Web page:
Summary Of Thank God For The Atom Bomb By Paul Fussell

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When Paul Fussell admits to the atrocious nature of the atom bomb in his essay, ‘Thank God for the Atom Bomb,’ he appears to weaken the central emotional argument of his piece: that the destruction of Hiroshima is an intricate issue that one must look upon from a perspective which considers both sides. Paul Fussell makes the point men had been through hell for some years: “Why allow one more American high school kid to see his intestines blown out of his body and spread before him in the dirt while he screams when we can end the whole thing just like that?” Here he belives the concept of taking thousands of lives save many thousands more is much more important and that the dropping of the bomb was for the greater good. Fussell’s vivid descriptions, “not for the weak-stomached” seem to work against him, creating intense …show more content…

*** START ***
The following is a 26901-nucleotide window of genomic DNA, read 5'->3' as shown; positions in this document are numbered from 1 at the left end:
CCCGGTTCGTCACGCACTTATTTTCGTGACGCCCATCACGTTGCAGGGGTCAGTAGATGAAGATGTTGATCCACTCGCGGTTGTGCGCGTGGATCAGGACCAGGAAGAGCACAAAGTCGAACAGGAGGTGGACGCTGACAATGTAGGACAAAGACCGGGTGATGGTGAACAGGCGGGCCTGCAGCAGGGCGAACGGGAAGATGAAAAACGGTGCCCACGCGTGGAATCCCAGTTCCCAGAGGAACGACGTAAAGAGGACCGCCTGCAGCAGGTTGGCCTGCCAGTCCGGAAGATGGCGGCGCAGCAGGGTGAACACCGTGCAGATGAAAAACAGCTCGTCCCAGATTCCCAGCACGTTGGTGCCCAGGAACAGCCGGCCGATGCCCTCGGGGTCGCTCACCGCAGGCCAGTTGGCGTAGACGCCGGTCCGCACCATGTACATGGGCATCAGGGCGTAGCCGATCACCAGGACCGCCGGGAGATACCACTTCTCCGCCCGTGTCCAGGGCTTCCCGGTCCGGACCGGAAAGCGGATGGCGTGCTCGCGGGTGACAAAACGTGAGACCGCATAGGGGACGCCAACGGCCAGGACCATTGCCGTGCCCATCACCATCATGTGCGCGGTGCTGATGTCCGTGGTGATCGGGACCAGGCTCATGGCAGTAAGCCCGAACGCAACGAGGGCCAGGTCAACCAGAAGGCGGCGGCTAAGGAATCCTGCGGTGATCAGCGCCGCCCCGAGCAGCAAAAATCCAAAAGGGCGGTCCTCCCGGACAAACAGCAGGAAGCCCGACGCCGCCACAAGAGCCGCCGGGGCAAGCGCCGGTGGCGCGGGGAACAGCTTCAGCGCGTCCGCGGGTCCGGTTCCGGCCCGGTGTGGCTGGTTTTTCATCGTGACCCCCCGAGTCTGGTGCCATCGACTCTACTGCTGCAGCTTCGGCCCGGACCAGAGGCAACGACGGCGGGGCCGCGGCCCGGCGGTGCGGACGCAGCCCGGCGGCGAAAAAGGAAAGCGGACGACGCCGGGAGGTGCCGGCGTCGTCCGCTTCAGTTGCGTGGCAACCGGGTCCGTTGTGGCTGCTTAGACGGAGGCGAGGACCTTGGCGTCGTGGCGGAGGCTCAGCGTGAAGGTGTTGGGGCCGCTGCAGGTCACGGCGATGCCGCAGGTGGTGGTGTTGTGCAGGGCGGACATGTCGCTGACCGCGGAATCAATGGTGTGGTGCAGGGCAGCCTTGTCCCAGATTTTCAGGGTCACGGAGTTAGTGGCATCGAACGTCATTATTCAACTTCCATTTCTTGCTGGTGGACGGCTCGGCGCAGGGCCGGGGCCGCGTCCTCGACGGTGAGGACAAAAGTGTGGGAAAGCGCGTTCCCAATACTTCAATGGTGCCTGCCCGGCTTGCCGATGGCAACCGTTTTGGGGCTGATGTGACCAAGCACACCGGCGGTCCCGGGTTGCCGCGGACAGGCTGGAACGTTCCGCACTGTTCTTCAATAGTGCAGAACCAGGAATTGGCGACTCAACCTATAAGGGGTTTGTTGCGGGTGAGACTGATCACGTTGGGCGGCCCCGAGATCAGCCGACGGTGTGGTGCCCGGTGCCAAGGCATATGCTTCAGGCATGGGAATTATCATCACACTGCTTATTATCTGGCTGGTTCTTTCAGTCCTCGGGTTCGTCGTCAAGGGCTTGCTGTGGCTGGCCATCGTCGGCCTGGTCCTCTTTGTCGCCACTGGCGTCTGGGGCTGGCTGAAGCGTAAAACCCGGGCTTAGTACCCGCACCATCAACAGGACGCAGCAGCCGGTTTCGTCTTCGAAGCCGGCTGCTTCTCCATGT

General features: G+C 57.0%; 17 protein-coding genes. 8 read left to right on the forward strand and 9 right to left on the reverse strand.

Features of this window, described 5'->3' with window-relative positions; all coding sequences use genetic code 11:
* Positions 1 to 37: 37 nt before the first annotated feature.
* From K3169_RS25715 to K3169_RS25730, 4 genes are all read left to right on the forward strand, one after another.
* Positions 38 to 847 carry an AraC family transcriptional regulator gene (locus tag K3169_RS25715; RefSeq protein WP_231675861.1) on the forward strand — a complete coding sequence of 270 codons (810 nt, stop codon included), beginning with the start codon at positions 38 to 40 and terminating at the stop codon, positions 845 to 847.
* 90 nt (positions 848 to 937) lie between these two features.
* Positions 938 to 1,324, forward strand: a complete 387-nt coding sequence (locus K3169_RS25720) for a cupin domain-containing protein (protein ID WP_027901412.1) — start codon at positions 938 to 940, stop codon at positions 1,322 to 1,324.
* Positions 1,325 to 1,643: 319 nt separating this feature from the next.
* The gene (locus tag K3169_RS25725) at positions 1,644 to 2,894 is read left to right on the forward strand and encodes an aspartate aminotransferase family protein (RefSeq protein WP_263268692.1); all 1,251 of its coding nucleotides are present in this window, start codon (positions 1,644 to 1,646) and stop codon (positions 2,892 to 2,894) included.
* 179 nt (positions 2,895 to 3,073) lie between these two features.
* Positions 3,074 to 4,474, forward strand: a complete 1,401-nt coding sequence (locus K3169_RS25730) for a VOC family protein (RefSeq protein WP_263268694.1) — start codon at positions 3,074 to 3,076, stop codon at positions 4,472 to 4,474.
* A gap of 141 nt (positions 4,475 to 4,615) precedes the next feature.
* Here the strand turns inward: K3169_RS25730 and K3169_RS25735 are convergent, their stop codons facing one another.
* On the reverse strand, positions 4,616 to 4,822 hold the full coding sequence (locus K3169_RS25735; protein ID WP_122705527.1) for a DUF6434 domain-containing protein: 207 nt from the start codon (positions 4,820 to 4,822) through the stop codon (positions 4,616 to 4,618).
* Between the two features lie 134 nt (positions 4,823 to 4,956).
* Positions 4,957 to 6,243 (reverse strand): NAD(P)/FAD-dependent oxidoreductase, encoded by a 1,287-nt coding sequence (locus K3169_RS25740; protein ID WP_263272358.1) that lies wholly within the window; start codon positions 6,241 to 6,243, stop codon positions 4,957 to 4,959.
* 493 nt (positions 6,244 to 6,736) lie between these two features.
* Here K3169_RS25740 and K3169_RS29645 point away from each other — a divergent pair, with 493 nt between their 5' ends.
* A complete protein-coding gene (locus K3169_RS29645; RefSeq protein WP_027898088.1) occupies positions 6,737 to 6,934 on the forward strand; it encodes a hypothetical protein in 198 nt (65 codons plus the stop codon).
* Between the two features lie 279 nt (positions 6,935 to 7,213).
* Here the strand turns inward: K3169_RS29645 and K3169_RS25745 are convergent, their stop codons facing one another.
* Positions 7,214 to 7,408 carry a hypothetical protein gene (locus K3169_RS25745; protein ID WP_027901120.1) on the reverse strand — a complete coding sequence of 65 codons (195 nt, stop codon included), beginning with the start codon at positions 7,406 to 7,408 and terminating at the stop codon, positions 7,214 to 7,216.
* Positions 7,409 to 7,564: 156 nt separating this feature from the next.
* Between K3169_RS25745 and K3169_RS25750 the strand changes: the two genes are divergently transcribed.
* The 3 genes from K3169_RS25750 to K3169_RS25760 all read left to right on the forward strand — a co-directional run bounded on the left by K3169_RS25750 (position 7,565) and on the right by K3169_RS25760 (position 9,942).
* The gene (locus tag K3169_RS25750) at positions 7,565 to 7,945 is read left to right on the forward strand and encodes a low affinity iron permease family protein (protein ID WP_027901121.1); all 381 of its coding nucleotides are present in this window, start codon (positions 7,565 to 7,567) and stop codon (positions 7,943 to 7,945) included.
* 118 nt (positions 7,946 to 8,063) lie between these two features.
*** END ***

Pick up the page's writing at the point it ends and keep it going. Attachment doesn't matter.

Although Fussell admits that the bomb was a “most cruel ending to that most cruel war”, and that those who claim that the use of the atom bomb was wrong are simply attempting to “resolve ambiguity” concerning the ethics of war, he believes that the bomb was, without doubt, necessary. Using mainly statistics and accounts of soldiers, Fussell introduces several compelling figures. First, he reveals that for the anticipated Allied invasion of Japan, “one million American casualties was the expected price“. Secondly, Fussell tells us that “Universal national kamikaze was the point” which means that every man, woman, and child in Japan would have been prepared to sacrifice their life in defense of the homeland. If this suicidal loyalty is taken into consideration, it seems that the loss of Japanese life upon the invasion of the mainland would have far outweighed the actual loss of life that occurred when Hiroshima and Nagasaki were destroyed. Perhaps most important though is that Fussell has defeated his own hypocrisy on a deeper

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